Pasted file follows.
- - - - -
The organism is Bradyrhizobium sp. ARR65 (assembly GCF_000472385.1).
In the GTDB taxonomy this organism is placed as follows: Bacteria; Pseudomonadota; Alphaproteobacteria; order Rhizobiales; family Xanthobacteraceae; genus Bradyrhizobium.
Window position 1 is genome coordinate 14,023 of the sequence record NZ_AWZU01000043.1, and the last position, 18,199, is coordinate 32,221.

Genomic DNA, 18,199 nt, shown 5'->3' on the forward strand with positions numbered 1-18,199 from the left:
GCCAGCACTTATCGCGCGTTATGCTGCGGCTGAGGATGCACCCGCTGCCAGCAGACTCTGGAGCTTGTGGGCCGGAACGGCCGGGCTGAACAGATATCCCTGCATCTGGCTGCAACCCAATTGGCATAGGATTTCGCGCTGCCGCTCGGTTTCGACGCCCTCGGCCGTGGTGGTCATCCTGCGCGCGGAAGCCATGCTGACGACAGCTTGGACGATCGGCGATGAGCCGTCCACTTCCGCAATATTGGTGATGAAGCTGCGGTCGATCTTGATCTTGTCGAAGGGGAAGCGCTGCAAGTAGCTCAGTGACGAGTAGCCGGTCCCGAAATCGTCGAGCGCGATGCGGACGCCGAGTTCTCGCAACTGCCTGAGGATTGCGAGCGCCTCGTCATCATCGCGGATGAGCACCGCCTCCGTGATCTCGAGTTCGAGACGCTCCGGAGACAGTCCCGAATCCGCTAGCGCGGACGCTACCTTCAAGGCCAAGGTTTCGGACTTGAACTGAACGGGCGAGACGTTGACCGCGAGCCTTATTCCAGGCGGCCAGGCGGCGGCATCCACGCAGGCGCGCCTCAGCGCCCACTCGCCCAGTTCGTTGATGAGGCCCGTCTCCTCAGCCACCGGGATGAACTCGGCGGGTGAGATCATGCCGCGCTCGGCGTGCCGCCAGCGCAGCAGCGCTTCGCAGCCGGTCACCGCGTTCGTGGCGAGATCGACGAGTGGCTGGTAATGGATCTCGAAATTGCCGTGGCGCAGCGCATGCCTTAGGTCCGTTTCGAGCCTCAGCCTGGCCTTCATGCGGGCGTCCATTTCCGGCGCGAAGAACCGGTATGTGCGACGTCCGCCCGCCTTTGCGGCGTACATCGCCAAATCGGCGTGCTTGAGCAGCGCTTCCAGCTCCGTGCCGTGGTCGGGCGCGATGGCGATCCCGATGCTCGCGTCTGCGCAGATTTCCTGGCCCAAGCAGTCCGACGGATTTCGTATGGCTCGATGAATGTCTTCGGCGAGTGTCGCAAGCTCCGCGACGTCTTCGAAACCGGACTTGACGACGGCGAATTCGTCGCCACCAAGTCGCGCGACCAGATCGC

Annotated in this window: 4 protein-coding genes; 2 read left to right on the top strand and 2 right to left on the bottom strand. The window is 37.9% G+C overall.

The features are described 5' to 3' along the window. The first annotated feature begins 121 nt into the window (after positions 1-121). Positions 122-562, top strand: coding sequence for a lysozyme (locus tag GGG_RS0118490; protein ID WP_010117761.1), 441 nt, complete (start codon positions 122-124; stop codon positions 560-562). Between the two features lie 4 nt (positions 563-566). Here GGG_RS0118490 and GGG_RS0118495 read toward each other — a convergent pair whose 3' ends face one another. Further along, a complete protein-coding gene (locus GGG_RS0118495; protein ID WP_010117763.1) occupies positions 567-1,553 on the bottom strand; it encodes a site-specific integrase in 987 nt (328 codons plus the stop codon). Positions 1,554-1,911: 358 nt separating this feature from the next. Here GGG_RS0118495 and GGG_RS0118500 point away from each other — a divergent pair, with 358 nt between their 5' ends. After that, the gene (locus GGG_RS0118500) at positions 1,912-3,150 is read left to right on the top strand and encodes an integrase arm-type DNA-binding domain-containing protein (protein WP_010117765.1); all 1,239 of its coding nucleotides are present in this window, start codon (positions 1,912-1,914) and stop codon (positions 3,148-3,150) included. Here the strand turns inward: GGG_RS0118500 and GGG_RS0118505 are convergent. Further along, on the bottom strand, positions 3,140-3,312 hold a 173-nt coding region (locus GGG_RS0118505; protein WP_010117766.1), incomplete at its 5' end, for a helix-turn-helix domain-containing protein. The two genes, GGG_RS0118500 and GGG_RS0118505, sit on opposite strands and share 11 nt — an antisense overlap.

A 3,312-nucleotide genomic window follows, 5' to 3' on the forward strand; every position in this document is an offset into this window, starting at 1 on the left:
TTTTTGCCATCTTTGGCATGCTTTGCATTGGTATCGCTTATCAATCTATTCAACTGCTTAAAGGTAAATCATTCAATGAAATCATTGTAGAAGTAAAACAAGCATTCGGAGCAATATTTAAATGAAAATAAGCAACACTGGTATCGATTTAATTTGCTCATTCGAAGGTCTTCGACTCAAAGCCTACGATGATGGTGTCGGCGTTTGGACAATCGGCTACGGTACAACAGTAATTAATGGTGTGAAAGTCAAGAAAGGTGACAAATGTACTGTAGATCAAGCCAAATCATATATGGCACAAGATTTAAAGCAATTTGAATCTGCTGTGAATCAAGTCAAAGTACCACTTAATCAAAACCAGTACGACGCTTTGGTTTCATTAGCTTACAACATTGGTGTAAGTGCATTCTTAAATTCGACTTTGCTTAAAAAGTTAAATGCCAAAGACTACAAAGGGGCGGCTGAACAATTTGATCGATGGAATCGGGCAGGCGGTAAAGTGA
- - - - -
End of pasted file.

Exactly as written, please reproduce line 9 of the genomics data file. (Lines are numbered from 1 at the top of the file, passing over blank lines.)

TTTTTGCCATCTTTGGCATGCTTTGCATTGGTATCGCTTATCAATCTATTCAACTGCTTAAAGGTAAATCATTCAATGAAATCATTGTAGAAGTAAAACAAGCATTCGGAGCAATATTTAAATGAAAATAAGCAACACTGGTATCGATTTAATTTGCTCATTCGAAGGTCTTCGACTCAAAGCCTACGATGATGGTGTCGGCGTTTGGACAATCGGCTACGGTACAACAGTAATTAATGGTGTGAAAGTCAAGAAAGGTGACAAATGTACTGTAGATCAAGCCAAATCATATATGGCACAAGATTTAAAGCAATTTGAATCTGCTGTGAATCAAGTCAAAGTACCACTTAATCAAAACCAGTACGACGCTTTGGTTTCATTAGCTTACAACATTGGTGTAAGTGCATTCTTAAATTCGACTTTGCTTAAAAAGTTAAATGCCAAAGACTACAAAGGGGCGGCTGAACAATTTGATCGATGGAATCGGGCAGGCGGTAAAGTGA